For most drivers, receiving a speeding ticket or other traffic citation is simply a nuisance. While you can fight the ticket or simply mail in a fine, the citation generally does not mean losing your driver’s license.
That is not the case with commercial drivers. If you hold a commercial driver’s license (CDL), receiving a speeding ticket or being convicted for another moving violation can have serious consequences. Both your CDL and your job may be at stake.
Moving Violations in Texas
Speeding, failure to obey a traffic signal, illegal lane changes and reckless driving are all considered moving violations in Texas. A conviction for any of these acts is reported to the Department of Motor Vehicles (DMV) and will appear on your driver’s record.
Regardless of whether you are a commercial driver or simply have a regular driver’s license, a conviction for a moving violation adds points to your driving record. Accumulating six points in 18 months will trigger a Driver Responsibility Assessment (DRA); 11 points or more in 18 months will lead to a mandatory license suspension.
There are also consequences for commercial drivers licensed in a state other than Texas who are convicted of a traffic violation within the state. If you hold a CDL, many states require you to notify your employer and your home state’s DMV within 30 days of being convicted of a moving violation. Whether you were on the job or driving your own personal car when the violation occurred does not matter; all moving violations must be reported.
The NY DMV may report all traffic convictions to a driver’s home state. The consequences of a moving violation that occurred in Texas will vary based on the law in your home state, but you may have your license suspended for just one speeding ticket, depending on how fast you were going.
Federal Regulations and the Impact of “Serious” Traffic Violations
Penalties for commercial drivers convicted of a moving violation do not stop at the state lines. In addition to the driver’s home-state penalties, federal regulations apply to commercial drivers who are convicted of speeding, running a red light or other traffic offenses.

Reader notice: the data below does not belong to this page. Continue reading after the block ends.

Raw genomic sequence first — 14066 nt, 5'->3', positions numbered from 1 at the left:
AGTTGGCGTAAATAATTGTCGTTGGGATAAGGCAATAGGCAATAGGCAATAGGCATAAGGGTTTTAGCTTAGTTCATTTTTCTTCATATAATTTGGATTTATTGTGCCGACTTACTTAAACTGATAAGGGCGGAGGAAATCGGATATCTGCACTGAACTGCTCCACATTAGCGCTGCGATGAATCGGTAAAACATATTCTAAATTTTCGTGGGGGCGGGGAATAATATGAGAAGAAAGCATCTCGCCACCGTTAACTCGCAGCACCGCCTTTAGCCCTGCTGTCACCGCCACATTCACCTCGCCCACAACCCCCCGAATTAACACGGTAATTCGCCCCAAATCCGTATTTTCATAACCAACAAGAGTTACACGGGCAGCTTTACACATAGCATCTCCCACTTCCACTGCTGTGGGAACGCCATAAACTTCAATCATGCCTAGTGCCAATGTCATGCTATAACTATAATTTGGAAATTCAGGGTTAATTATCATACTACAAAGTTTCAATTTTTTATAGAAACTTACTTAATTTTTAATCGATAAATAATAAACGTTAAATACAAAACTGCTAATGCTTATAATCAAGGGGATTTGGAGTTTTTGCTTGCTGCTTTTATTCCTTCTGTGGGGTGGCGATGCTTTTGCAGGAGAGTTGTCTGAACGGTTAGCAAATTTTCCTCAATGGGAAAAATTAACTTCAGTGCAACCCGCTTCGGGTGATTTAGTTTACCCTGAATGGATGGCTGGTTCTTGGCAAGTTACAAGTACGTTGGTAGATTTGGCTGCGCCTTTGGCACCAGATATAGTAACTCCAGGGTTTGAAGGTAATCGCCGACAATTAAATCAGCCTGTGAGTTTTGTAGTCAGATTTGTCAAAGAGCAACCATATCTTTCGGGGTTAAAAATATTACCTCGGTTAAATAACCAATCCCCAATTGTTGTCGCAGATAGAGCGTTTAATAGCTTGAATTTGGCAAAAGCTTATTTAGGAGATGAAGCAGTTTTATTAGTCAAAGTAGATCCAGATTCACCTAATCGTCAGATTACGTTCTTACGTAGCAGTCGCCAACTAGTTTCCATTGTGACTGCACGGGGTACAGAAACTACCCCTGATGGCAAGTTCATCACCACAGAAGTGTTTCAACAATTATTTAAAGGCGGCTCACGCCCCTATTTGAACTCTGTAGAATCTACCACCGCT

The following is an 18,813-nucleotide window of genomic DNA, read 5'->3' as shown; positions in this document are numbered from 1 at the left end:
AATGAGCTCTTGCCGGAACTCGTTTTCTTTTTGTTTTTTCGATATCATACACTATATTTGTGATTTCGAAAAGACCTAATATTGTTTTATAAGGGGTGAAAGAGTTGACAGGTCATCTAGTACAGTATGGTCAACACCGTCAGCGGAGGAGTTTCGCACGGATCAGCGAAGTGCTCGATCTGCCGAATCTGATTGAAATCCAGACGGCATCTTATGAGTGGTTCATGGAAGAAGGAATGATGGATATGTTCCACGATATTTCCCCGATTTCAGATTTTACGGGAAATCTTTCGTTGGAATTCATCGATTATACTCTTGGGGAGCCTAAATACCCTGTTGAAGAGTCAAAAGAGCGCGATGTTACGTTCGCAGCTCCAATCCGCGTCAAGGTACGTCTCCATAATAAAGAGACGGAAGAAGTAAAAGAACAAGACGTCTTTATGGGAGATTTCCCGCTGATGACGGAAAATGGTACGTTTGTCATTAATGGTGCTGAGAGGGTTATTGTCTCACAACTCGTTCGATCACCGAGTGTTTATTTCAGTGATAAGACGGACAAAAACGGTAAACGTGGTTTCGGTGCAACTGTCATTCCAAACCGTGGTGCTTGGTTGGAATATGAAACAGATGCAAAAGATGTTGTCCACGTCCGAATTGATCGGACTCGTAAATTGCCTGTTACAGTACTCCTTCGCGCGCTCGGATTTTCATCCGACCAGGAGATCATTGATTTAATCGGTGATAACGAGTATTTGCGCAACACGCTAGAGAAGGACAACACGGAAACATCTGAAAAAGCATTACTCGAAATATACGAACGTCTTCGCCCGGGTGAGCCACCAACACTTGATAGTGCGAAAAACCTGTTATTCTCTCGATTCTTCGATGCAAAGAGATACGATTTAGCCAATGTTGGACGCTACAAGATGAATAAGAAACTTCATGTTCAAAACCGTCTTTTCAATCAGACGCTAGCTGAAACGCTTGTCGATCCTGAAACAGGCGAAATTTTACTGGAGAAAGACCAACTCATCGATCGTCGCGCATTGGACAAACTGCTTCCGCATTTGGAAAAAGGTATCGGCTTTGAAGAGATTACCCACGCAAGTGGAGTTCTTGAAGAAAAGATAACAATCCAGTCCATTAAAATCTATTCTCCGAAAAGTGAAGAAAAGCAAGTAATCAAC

The Commercial Motor Vehicle Act of 1986, adopted by all 50 states by 1992, established licensing guidelines for CDL holders throughout the U.S. The act created different types of CDL classes and endorsements as well as regulations governing commercial driving privileges.
If, while driving a commercial vehicle, you commit a serious traffic violation, your CDL can be suspended. Under federal rules, “serious” traffic violations include convictions for:
Exceeding the speed limit by 15 mph or more
Making erratic or illegal lane changes
Tailgating (following too closely)
Driving a commercial motor vehicle without a CDL, without carrying a CDL on one’s person or without the proper class/endorsement
Being involved in a fatal accident and, in conjunction with the accident, being cited for violating a state or municipal traffic law
If you are convicted of two serious traffic violations involving a commercial motor vehicle in a three-year period, you will lose your CDL for at least 60 days. For three serious traffic violations in the same time period, the mandatory suspension is 120 days.
Beyond 60 to 120 Days: CDL Suspensions for up to One Year
In addition to the serious traffic violations listed above, a conviction for any of the following violations can lead to drivers being disqualified from driving a commercial vehicle for up to one year:
Driving any vehicle, including your personal car, while under the influence of alcohol or a controlled substance
Driving a commercial motor vehicle with a blood alcohol content (BAC) of 0.04 or higher
Refusing to take a blood alcohol test
Leaving the scene of an accident – regardless of whether you were driving a commercial vehicle or your private vehicle at the time
Using a motor vehicle (commercial or personal) in the commission of a felony
Driving a commercial vehicle when your CDL is revoked, suspended or canceled
If any of these violations are committed while transporting hazardous materials, your license suspension will increase from one year to three years. If you are convicted a second time for any of these offenses, you will be permanently disqualified from ever holding a CDL again.
DWI: A Different Definition for Commercial Drivers
While state law establishes the legal limit of 0.08 as the blood alcohol content (BAC) at which motor vehicle drivers are considered to be driving while intoxicated (DWI), the federal Commercial Motor Vehicle Act has set a lower limit for drivers with CDLs. In most jurisdictions, law enforcement can charge commercial drivers with DWI if their BAC is found to be as low as 0.04.
Because the consequences of all moving violations-from speeding tickets to first-time DWI offenses-can have a serious impact on the lives of commercial drivers, it is important to protect your commercial driver’s license by contacting an experienced traffic violation attorney if you’ve received a traffic citation.